TAFKAC's Guide to Running
To have a balanced attack, you simply have to run the ball. It is not enough to air it out every play. To be successful, a team must have an effective running attack.
Why run? There are several reasons why you should develop an effective running game
1-It keeps the defense honest. Defensives will not have 5 or 6 defensive backs deep to stop your passing game. The will have to respect your running game even with 3 and 4 wide sets.
2-Ball Control. Nothing is more frustrating than an offense that can get a lead, hold on to the ball, get first downs, and chew up the clock. A solid running game will help you control the clock and manage the game.
3-You set up the pass and the play action. There is an old football axiom "Pass to set up the run and run to set up the pass." Solid play calling with a good run/pass mix will keep a defense honest a good signal caller will keep a drive a defensive coordinator nuts. In Madden 2001, the play-action is better than ever. A solid running attack will catch the defense, napping.
What are the elements for a successful running attack?
The offensive line can make or break your running game. A good line can make any back look good, but a bad line can make your star look like a bust. The key stat is Run Blocking. Make sure that your guys have plenty of this stat. Try to get get guys who have at least 85 or better. Guys with low RB should be doing some other type of work (such as bullfighter). Also make sure that your dancing elephants have plenty of size (300+), strength and awareness. Again, you want guys with at least an 85 Strength and an 80 awareness.
One overlooked facet of the running game are the wide receivers and tight ends. They can make a huge difference when it comes to the outside running game. The match-ups between a wide out and cornerback can make the difference between a 3 yard loss and a 20 yard gain. Denver's Eddie Mac is probably the best at this. If you play on franchise mode, you may want to pick up a extra wide out who has a high run blocking.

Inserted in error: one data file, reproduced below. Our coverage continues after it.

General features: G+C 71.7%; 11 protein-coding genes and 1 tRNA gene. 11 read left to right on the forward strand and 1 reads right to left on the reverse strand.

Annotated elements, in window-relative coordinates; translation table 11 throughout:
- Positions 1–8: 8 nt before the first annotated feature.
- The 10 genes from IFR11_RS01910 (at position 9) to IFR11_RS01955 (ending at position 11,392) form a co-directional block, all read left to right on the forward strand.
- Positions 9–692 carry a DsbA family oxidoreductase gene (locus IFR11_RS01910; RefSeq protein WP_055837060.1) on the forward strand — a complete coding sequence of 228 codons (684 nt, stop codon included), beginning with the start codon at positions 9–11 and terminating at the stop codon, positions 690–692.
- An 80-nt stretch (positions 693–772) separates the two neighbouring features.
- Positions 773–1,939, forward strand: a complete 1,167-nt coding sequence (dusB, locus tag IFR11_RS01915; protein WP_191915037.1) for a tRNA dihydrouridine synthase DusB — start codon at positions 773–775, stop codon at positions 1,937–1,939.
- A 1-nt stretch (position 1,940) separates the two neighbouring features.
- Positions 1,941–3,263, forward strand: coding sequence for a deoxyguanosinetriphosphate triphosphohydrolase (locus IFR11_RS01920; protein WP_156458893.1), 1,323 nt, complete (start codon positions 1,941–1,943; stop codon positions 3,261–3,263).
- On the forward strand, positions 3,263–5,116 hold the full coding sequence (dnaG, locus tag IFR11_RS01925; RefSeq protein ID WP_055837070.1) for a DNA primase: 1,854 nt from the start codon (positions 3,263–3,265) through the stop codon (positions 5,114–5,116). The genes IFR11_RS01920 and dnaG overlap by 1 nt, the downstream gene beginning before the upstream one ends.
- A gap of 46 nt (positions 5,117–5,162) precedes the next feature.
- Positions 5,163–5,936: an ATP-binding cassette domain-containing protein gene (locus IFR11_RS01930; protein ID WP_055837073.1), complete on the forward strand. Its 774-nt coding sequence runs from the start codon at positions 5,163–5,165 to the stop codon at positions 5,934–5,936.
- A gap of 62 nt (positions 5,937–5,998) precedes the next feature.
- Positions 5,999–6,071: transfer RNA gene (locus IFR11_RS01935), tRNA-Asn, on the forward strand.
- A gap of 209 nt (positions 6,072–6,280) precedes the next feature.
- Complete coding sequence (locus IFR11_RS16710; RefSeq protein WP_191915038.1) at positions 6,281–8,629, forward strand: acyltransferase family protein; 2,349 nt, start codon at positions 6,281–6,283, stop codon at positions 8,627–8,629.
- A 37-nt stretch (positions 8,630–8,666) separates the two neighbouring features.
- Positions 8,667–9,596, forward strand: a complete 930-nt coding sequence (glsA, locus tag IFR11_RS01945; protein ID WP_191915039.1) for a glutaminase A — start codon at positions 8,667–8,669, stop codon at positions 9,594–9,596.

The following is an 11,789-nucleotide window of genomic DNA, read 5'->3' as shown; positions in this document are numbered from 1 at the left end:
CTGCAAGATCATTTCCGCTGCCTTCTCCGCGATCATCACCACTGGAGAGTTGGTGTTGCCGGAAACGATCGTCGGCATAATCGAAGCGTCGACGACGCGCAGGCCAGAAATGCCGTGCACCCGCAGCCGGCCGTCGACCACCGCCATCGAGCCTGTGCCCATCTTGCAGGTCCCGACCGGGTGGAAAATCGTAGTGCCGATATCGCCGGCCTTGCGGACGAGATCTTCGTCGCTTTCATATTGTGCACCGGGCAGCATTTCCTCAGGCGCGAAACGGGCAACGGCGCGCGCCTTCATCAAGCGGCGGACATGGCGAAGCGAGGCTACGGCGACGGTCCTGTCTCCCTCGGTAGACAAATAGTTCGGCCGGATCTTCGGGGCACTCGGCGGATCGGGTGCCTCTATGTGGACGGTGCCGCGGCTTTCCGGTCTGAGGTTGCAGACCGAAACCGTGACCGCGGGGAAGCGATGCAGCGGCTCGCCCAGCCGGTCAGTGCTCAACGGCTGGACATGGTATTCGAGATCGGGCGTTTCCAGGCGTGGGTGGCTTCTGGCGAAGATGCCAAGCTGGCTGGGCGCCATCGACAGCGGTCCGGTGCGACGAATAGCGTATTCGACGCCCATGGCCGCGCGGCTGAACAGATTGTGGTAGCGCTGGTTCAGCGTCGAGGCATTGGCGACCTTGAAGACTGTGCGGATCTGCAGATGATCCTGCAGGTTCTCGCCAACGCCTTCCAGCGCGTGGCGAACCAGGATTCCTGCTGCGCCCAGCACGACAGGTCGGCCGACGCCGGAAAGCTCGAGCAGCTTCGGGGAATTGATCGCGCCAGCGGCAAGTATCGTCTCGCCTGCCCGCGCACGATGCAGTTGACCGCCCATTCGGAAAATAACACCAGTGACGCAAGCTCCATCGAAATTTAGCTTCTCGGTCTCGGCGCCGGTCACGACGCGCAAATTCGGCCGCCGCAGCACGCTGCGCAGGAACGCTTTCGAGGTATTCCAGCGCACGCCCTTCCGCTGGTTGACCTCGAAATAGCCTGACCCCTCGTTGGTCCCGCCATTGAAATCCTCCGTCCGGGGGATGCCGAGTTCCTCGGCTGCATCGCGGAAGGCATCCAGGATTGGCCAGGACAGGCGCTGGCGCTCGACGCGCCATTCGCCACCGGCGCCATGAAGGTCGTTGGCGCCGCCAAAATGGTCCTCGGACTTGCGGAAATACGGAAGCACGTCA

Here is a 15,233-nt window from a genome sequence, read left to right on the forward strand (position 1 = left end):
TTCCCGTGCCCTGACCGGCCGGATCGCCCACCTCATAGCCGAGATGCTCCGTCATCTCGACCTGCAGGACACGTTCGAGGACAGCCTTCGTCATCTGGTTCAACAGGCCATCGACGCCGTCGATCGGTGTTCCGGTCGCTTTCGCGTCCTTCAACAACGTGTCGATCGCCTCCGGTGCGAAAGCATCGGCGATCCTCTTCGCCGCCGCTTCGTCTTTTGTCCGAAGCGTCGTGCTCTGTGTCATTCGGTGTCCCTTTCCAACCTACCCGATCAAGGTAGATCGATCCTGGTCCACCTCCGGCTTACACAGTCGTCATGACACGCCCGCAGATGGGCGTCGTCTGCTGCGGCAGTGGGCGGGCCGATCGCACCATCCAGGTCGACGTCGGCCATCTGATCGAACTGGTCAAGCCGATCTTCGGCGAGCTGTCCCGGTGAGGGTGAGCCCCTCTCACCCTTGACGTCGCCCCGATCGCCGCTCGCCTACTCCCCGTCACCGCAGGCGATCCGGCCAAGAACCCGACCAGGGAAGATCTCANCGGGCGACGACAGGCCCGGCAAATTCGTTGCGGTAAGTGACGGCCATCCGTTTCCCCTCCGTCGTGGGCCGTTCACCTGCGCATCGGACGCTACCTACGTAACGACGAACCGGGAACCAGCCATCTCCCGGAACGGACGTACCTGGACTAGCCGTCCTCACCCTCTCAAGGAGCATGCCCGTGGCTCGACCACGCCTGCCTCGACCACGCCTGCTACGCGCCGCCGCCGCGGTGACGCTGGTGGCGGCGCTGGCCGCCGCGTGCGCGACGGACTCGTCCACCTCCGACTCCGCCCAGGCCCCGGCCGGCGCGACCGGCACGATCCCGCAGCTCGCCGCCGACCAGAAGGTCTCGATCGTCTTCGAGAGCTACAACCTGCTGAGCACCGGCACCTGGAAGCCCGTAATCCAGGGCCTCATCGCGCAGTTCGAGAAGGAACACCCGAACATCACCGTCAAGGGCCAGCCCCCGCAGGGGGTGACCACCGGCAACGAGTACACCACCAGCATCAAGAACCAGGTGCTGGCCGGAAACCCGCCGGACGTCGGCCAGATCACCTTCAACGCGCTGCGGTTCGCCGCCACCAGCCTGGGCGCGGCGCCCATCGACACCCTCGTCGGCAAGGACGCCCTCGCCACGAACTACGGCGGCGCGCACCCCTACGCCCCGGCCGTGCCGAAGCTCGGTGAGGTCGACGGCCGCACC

THE RUNNING BACK
ALL PURPOSE BACK (Faulk, James, Davis)-These guys can do it all. They can run inside, outside and catch the ball. The can add a lot of versatility and variety to your offense because they are so skilled and dangerous.
PHAT BACK (Dayne, Bettis, Anderson)-These guys will pound it down throat and smash your teeth in. They can break tackles and gain lots of extra yardage with their foward momentum. On the down side, they don't have alot of speed, so don't expect many long gains.
SCAT BACK (Dunn, Barber, Kaufman)-These mighty mites pack a punch. Because of there speed and quickness, they excel in the open field. Give 'em an inch and the will take 80 yards. Because of their lack of size and power they are better at running away from tacklers instead of at them.
SELECTING A PLAYBOOK
According to Coaching Football by Tom Flores, you have 3 type of running plays: Power, Speed and Finese. I use the Saints playbook because they have a good combination of those plays.
POWER RUNNING PLAYS-these are plays in which you want more players at the point of attack than your opponent. (Off-Tackle and HB Lead)
SPEED RUNNING PLAYS-plays which try to get the ball carrier past the line of scrimmage before the defense can react (Dive, QB Sneak, Qk Pitch)
FINESE RUNNING PLAYS-plays which are designed to confuse the defense (Draws, Counters, Reverse, Option, the Double Lateral)
Here are 17 basic running plays from the Saints playbook. Each are designed to give you positive yardage.
Singleback-HB Belly ST (Normal and Twin TE), HB Pitch (Normal and 4WR)
I-HB Lead, HB Toss (Normal and 3 WR)
Strong-HB Blast, HB Toss Wk, Qk Toss, Off Tackle (3WR)
Weak-Off Tackle, HB Lead (Normal and 3 WR) Qk Pitch, Power Toss (3WR)
Pro-Qk Toss (3WR)